Warning: MAJOR SPOILERS ahead for Sherlock: The Six Thatchers
Sherlock has returned to our screens, ushering in the New Year with the mystery of a burglar who steals nothing, but instead has been destroying identical busts of Margaret Thatcher. Showrunners Steven Moffat and Mark Gatiss are, naturally, huge fans of Sir Arthur Conan Doyle’s original Sherlock Holmes stories, and the first episode of season 4, “The Six Thatchers,” is peppered with references to the source material..
Firstly, the title and basic plot for the episode were both lifted from Doyle’s work, “The Adventure of The Six Napoleons” – a short Sherlock Holmes story that was published in The Strand magazine in 1904. In “The Six Napoleons,” Lestrade contacts Sherlock with details of a case which involves three break-ins, where nothing has been stolen or damaged save for a plaster bust of Napoleon in each case. Each time, the bust has been smashed to pieces in a spot where the light was good, leading Sherlock to suspect that the bust smashing isn’t an act of hatred toward the late French General, but rather a case of someone looking for something.
His theories are confounded when a fourth bust is taken, and this time the thief murders an eye-witness to the case, before escaping and smashing the bust under a streetlight further down the road. Sherlock and Watson trace the seller of the busts, and he provides them with the names of the other two owners. The pair (along with Lestrade) then capture the thief at the house of one owner, and Sherlock pays the owner of the sixth and final bust a very handsome amount for him to hand the bust over intact. As soon as the owner has done so, Sherlock smashes the bust and discovers hidden inside… the Black Pearl of Borgias!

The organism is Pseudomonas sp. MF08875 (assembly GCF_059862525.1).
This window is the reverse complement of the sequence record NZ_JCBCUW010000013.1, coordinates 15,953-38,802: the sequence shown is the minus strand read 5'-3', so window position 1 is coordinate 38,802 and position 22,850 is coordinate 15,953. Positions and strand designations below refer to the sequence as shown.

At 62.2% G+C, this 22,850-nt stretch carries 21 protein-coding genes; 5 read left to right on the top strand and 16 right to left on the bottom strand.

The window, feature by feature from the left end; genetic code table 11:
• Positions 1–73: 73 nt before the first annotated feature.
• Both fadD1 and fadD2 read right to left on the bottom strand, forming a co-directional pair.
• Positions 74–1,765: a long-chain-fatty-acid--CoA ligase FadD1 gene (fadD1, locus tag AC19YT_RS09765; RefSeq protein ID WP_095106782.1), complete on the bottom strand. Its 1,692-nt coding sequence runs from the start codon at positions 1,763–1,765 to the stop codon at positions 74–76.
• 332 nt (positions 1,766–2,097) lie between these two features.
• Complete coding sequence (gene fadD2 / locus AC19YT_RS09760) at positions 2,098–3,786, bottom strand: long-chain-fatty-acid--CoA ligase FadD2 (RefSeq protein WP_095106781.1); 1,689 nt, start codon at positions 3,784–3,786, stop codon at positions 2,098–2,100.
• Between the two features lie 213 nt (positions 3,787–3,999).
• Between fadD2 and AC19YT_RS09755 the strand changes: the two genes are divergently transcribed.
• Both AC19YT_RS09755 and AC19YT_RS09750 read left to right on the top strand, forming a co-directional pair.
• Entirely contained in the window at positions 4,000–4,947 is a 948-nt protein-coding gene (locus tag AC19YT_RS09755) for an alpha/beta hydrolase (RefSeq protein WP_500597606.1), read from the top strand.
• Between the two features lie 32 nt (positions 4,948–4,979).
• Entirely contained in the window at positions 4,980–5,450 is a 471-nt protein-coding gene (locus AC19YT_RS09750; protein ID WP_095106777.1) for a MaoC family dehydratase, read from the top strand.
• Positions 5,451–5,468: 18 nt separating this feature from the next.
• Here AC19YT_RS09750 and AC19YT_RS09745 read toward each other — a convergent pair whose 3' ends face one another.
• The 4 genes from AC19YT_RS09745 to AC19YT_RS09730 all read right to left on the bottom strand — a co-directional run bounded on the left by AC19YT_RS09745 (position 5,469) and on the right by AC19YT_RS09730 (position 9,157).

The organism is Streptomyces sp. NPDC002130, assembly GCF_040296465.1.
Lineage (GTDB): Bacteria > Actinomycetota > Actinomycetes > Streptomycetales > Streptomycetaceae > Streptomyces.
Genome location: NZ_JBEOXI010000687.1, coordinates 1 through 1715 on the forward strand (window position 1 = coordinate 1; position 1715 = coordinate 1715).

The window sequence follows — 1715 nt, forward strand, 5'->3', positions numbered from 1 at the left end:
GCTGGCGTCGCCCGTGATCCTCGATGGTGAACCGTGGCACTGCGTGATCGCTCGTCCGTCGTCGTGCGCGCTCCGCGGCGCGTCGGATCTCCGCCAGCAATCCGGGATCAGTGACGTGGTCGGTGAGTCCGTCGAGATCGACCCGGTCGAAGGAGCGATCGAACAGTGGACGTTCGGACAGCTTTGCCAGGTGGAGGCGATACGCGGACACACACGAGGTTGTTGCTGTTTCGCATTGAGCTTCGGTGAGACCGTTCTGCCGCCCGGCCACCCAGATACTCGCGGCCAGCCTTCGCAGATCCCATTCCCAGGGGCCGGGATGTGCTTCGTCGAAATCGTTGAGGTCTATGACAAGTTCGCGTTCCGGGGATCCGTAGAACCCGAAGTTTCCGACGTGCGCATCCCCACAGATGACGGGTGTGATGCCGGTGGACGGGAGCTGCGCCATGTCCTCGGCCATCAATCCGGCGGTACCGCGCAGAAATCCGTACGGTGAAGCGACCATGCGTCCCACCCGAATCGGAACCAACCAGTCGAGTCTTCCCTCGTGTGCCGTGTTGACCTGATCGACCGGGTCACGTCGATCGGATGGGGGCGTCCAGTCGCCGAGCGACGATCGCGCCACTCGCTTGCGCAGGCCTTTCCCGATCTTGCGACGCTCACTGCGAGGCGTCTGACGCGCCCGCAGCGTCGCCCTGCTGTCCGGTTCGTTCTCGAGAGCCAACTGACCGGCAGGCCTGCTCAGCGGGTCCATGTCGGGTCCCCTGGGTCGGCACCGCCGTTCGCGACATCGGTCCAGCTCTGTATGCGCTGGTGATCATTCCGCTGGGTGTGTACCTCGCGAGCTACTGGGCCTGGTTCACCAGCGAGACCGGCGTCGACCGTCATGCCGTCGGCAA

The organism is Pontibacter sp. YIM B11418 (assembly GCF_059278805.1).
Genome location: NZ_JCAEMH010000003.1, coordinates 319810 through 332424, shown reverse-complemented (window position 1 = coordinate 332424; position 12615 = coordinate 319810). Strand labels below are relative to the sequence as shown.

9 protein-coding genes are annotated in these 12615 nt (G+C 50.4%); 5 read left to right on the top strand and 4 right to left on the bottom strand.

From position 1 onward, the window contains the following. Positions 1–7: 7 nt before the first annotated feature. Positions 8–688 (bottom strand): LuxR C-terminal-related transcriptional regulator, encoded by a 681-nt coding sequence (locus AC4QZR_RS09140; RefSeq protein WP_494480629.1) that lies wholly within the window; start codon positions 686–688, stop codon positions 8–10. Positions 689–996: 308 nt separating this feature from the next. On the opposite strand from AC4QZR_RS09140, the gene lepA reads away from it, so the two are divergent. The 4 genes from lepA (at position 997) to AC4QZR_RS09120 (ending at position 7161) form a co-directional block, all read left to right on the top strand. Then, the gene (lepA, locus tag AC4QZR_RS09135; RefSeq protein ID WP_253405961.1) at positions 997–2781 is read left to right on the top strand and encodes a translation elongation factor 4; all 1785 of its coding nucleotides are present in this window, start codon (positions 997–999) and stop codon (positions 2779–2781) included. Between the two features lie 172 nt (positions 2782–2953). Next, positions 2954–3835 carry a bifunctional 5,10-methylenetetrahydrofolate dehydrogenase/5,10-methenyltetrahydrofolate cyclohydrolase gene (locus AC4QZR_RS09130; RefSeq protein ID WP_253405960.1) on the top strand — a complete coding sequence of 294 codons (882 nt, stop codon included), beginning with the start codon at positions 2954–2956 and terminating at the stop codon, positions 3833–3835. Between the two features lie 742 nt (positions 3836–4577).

In “The Six Thatchers,” it’s busts of the late Margaret Thatcher that are being smashed – this time by an assassin who used to work with Mary Watson, who is searching for a memory stick that contains all their aliases and information on their work. Sherlock does reference the Black Pearl (a case he deems too boring to investigate directly), assuming that this is what the villain is searching for, and that they are working for Moriarty. He is wrong, of course… though given the show’s love of plot twists there is still a chance that AJ could have been carrying out part of a plan cooked up by Moriarty. Sherlock is convinced Moriarty is dead, but we all know people have a habit of faking such things in this show.
In Moffat and Gatiss’ take on “The Six Napoleons,” then, the Black Pearl is nothing more than a reference point, but there are still many Easter Eggs to watch out for – from the small and insignificant, to the rather ominous. A big reference to the original story, but one that doesn’t really mean so much, came in the closing credits, when seemingly random letters were highlighted in red. Watch frame by frame, and it will become apparent that the letters spell out “Six Napoleons.” A reference was also made to the original work when Thatcher was compared to Napoleon.
One of the lighter moments in this first episode came when viewers saw a shot of Sherlock seemingly berating John Watson. “You see,” he says exasperatedly, “but you do not observe. To you the world remains an impenetrable mystery whereas to me it is an open book. Hard logic versus romantic whimsy, that is your choice. You fail to connect actions to their consequences. Now, for the last time, if you want to keep the rattle, you do not throw the rattle.” Sherlock is, of course, addressing Rosie Watson, but the whole speech (except the line about the rattle) is lifted from another of Doyle’s stories, “A Scandal in Bohemia.”